Instead of rewarding companies that stashed money in overseas tax havens, Lisa McCormick says Congress should enact the Corporate Tax Dodging Prevention Act, which would close loopholes by taxing the $2.4 trillion that American corporations currently hold offshore at the full corporate tax rate of 35 percent.
McCormick says Republican President Donald Trump put forward a tax plan that would cut the corporate tax rate by more than half, but she calls that a bad idea because it rewards companies for cheating taxpayers by evading their responsibility to share the cost of our government.
“The Institute on Taxation and Economic Policy (ITEP) examined federal income taxes paid or not paid by 258 of America’s largest and most profitable corporations in the eight years between 2008 and 2015 — and learned those companies reported total pretax U.S. profits of more than $3.8 trillion,” McCormick said. “During that time, corporate taxes funded just 10 percent of our government. The economy was booming and growing at an annual average rate of 3.9 percent between 1950 and 1960, when the corporate tax rate was over 50 percent and those business taxes provided 28 percent of our government revenue.”
While the federal corporate tax law ostensibly requires big corporations to pay a 35 percent corporate income tax rate, the 258 corporations in the ITEP study paid on average slightly more than half that amount, or 21.2 percent over the 2008 to 2015 period.
Many companies paid far less, including 18 that paid nothing in federal corporate income taxes at all over the entire eight-year period, at least 15 of which are in the stocks that paid dividends to Wall Street billionaire Phil Murphy, a former Goldman Sachs executive who McCormick says is trying to buy the Democratic nomination for governor.
McCormick says Murphy, who would be a big beneficiary from Trump tax cuts, profits off corporate tax dodgers and that makes him unfit to be governor and unworthy of Democratic Party support.
The Institute on Taxation and Economic Policy released a report in March showing that 100 large, profitable corporations paid zero or less in federal income taxes at least once in the last eight years.
Eighteen corporations, including General Electric, International Paper, Priceline.com and PG&E, received tax refunds from the IRS on their combined profits from 2008 to 2015.
The study also found that 48 corporations paid an effective tax rate of less than 10 percent over that period. On average, large, profitable corporations in the United States paid an effective federal income tax rate of 21.2 percent over the eight-year period, slightly over half than the statutory 35 percent tax rate.
Citing that evidence showing many profitable corporations evade paying any U.S. income taxes, Sens. Bernie Sanders (I-Vt.) and Brian Schatz (D-Hawaii) introduced a bill to eliminate tax breaks encouraging corporations to shift jobs and profits offshore. Rep. Jan Schakowsky (D-Ill.) introduced a companion bill in the House.
“Here’s the simple truth. You can’t be an American company only when it benefits you. You also have to be an American company when it comes to paying your fair share of taxes,” Sanders said. “Instead of giving a $550 billion tax break to corporate tax dodgers as President Trump has proposed, our legislation will raise at least $1 trillion in new revenue over the next decade.”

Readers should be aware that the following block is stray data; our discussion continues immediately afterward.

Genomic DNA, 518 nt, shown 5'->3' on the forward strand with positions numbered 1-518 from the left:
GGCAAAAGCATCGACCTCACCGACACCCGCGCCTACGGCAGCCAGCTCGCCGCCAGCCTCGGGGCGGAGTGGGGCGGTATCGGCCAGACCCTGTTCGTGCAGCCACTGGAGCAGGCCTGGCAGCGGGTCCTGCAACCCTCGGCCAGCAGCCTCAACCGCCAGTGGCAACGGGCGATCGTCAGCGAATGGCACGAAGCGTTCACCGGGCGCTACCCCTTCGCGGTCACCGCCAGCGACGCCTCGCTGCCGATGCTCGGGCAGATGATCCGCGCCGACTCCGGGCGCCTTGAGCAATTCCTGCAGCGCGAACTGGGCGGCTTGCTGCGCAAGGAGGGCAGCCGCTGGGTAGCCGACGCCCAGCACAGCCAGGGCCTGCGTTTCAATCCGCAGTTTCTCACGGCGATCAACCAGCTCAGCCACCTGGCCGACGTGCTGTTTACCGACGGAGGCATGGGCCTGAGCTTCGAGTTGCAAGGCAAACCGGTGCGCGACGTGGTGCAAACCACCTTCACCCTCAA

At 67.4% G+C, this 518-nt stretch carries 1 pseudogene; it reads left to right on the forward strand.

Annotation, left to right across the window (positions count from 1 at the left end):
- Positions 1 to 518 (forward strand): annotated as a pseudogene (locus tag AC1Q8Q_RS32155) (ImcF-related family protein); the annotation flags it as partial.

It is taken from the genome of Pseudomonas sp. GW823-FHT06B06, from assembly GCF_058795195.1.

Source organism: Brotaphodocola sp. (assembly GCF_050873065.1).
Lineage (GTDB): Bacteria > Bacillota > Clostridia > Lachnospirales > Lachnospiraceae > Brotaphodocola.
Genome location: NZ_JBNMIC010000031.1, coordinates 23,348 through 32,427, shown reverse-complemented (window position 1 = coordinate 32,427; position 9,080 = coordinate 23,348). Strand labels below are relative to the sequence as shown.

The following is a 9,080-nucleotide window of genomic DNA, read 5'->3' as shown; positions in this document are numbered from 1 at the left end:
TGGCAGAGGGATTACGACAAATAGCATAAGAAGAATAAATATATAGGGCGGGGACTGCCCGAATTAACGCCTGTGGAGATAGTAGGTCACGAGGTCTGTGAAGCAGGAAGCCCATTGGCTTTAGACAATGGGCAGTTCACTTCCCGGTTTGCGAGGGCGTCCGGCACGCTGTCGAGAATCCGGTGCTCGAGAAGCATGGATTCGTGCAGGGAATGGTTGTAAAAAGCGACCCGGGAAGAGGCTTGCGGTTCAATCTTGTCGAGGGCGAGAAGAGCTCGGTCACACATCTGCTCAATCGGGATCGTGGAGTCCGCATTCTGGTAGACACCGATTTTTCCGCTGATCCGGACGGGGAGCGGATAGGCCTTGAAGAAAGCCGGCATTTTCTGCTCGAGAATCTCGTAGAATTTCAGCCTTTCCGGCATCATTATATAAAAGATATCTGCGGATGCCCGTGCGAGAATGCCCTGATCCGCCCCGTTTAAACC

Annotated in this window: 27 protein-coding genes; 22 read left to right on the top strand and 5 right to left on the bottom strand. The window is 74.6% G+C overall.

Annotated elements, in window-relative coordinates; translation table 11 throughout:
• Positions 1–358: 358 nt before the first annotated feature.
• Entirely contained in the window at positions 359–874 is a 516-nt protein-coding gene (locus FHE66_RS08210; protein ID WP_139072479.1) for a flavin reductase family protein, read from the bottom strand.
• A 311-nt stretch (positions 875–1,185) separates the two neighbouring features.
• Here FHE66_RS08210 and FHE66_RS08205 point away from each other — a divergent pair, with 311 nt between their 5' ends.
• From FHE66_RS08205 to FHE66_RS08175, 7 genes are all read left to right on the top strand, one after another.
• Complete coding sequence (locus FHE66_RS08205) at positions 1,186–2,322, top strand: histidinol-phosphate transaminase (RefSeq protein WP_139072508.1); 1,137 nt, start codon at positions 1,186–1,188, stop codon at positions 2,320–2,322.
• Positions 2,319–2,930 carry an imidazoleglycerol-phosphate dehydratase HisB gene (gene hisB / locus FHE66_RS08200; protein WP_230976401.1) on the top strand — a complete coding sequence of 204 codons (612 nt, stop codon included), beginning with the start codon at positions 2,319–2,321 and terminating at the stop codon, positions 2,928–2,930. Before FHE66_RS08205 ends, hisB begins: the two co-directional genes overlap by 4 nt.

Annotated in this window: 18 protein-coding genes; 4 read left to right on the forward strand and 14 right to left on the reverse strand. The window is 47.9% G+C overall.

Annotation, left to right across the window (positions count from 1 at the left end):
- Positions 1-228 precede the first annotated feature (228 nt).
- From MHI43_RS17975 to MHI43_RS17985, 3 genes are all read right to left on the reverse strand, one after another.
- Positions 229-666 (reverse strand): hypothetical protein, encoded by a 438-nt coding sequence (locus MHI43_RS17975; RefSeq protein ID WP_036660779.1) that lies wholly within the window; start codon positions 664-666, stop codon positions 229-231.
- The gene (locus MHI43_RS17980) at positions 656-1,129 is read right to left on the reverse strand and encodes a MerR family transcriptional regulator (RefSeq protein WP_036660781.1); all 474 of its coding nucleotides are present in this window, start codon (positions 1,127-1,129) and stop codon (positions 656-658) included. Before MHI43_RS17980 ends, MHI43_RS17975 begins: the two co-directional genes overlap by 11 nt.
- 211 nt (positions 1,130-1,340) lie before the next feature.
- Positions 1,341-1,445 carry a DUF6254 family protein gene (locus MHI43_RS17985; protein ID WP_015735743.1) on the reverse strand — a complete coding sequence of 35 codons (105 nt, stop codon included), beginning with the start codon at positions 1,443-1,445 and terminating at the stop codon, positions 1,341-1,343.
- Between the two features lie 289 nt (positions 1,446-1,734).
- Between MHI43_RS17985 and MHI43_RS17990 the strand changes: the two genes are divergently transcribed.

“Every year, we give over $100 billion in tax breaks to multinational corporations that send profits and jobs overseas,” said Schakowsky. “The Corporate Tax Dodging Prevention Act closes those loopholes and makes multinational corporations pay the taxes they already owe on offshore profits. I am proud to join Sens. Sanders and Schatz in our effort to make our tax code fairer and generate much-needed revenue to invest in priorities for America’s working families.”
“The Sanders-Schatz-Schakowsky legislation would stop letting American corporations avoid paying U.S. taxes on profits they hold offshore, stashed in tax havens like Bermuda or the Cayman Islands,” said McCormick. “The bill would make several other reforms, including a ban on American corporations pretending to be foreign companies for tax purposes or using other deceptions to justify an offshore tax haven.”
“Abuse of offshore tax havens is one reason why American corporations today pay far less than the 35 percent tax rate that is supposed to apply to their profits,” said McCormick, who called Trump’s plan to ‘repatriate’ money from those corporate tax dodgers “a reward for cheating American workers who pat their taxes.”
McCormick said the legislation is supported by the AFL-CIO, Public Citizen, Americans for Tax Fairness, U.S. Public Interest Research Group, the American Federation of State, County and Municipal Employees (AFSCME), the Institute on Taxation and Economic Policy and several other organizations throughout the country.
To read the bill, click here.
To read a summary of the bill, click here.
To read a list of the top 12 corporate tax dodgers, click here.